I prefer novels to short stories.

The Impossible Knife of Memory by Laurie Halse Anderson

This YA novel by well-known author Laurie Halse Anderson (Speak, Twisted, Wintergirls, Chains, and Forge) is what I call “an ABC after school special” work of fiction. For those of you who aren’t old enough to remember the after school special movies that were featured on the ABC network back in the day, they were usually dramas (sometimes comedy or documentary) aimed at middle school and young adult audiences about issues that the producers thought were relevant to teens: drug abuse, teen pregnancy, popularity, cancer, sexual harassment, blended families, racism, alcoholism, anorexia, etc. Each drama usually focused on one or more of these teen issues and gave guidance to viewers about how to handle the problem in the form of a story or parable or panel discussion.

Well, The Impossible Knife of Memory is a problem novel about the issue of having a parent who is a veteran suffering from PTSD, post-traumatic stress disorder. As the novel opens, Hayley Kincaid and her father, Andy, have been traveling the country for the past five years, running away from Andy’s recurring nightmares and violent outbursts in response to his time as a soldier in Iraq and Afghanistan. Andy is a mess, but he’s decided that Hayley needs a more stable life and a chance to graduate from a brick-and-mortar school. So, the two of them move back to Andy’s hometown.

For the rest of the book, Andy, the dad, messes up: marijuana, fights, alcoholism, suicide attempts, incoherent and dictatorial behavior, criminal associates, and general irresponsibility. Hayley tries to take care of her father and live a “normal” teen life at school at the same time. She acquires a boyfriend, Finn, who is cute and sweet, mostly, but has his own dysfunctional family. In fact, all of Hayley’s friends and acquaintances seem to come from seriously messed-up families. Does Ms. Anderson mean to indicate that all teens deal with some form of parental misbehavior and irresponsibility, or is it just that Hayley picks the ones with dysfunctional families to be friends with?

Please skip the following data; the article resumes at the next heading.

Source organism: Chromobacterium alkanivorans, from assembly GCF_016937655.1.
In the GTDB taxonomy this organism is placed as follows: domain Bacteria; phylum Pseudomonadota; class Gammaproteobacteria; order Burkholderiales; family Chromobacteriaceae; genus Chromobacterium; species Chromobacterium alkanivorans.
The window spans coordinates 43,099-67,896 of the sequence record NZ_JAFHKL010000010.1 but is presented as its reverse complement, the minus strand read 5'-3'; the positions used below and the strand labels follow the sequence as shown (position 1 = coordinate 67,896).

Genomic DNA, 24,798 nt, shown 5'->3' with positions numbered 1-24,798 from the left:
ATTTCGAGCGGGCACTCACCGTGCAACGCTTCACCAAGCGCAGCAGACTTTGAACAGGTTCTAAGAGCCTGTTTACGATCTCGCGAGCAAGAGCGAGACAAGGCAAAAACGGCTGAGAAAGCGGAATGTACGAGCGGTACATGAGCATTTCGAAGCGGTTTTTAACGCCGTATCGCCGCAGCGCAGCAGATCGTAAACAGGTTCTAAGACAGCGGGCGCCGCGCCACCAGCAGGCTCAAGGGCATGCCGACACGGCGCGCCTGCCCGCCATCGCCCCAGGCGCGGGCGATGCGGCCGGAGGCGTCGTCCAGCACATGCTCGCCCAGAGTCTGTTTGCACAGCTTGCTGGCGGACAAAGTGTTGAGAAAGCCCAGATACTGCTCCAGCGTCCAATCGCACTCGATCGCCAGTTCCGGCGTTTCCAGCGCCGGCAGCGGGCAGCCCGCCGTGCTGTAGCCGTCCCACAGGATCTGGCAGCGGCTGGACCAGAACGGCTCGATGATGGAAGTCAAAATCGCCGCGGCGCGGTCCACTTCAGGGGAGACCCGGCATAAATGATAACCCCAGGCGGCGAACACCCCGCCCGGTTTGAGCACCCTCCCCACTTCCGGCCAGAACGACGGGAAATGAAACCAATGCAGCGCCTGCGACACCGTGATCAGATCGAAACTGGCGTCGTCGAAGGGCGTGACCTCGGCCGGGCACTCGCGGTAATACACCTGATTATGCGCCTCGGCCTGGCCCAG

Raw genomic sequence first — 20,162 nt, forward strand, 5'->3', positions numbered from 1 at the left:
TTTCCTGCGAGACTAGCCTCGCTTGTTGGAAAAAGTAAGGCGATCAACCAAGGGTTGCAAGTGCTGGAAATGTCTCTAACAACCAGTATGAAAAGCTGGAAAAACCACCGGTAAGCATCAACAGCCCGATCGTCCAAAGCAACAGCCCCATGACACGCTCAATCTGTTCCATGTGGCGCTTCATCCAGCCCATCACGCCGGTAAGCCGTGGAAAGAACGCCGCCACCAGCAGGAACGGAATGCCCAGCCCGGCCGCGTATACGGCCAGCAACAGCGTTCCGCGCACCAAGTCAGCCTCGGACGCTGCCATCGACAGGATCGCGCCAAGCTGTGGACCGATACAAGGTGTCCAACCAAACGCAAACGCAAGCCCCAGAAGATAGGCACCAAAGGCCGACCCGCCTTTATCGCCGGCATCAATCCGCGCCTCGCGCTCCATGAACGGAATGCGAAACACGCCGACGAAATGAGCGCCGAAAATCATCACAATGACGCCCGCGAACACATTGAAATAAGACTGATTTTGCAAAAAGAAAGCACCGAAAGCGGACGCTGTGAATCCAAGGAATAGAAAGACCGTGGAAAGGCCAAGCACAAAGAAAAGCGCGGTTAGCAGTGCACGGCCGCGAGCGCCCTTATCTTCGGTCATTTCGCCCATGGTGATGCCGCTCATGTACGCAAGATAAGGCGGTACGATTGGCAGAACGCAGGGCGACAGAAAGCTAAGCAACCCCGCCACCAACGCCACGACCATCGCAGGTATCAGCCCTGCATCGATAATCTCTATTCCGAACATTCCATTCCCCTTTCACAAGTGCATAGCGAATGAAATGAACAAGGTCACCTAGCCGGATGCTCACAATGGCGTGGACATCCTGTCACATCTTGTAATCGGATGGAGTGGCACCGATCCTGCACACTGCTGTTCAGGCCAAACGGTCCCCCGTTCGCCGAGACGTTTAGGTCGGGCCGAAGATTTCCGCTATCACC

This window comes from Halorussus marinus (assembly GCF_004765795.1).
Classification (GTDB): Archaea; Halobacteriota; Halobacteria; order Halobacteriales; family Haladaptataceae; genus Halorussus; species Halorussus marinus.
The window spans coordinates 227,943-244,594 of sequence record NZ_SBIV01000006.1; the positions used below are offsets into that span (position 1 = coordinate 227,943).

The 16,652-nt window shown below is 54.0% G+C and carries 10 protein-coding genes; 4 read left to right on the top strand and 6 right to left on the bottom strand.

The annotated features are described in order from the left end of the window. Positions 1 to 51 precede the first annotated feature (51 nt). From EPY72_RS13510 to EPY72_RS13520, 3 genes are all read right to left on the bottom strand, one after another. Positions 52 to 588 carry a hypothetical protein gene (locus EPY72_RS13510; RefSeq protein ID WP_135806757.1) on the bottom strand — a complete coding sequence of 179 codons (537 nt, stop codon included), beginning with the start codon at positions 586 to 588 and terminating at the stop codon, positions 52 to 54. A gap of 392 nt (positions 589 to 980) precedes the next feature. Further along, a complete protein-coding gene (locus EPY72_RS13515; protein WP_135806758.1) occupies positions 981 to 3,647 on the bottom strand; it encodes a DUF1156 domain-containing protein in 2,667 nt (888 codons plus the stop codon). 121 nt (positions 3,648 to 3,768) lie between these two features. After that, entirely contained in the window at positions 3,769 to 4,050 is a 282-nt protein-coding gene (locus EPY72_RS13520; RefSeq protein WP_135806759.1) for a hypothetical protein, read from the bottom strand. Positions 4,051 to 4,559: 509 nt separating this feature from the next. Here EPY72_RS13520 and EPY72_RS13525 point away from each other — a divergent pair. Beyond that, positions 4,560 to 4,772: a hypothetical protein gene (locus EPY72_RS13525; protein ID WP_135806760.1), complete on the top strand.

The title indicates that the book will be about the double-edged sword that is memory: how our memories can both strengthen us and capture us in a web of hopelessness, depending on how we see and process those memories. I’m not sure that the theme indicated in the title came through clearly; I was too distracted by “cute little puppy-dog-like” Finn and by Hayley’s need to get away from her borderline abusive dad. I couldn’t think about the larger themes and issues that the book was trying to illuminate. Maybe if ABC made it into an after-school special, the script writers would hone the focus. As it was, I felt sorry for Hayley, liked Finn, couldn’t stand Gracie (best friend) and her boyfriend, and wanted Andy to go a hospital and get some help.

And that’s about all I gleaned from this particular after-school special novel. I prefer Ms. Anderson’s historical fiction. The book, and maybe the TV special, would be rated PG for some language and “adult” situations and discussions, such as drug abuse, suicide, and adultery.

The 9th Gift of Christmas in Denmark, 1843

“Thousands of lights were burning on the green branches, and gaily-colored pictures, such as she had seen in the shop-windows, looked down upon her. The little maiden stretched out her hands towards them when–the match went out. The lights of the Christmas tree rose higher and higher, she saw them now as stars in heaven.” ~The Little Match Girl by Hans Christian Andersen.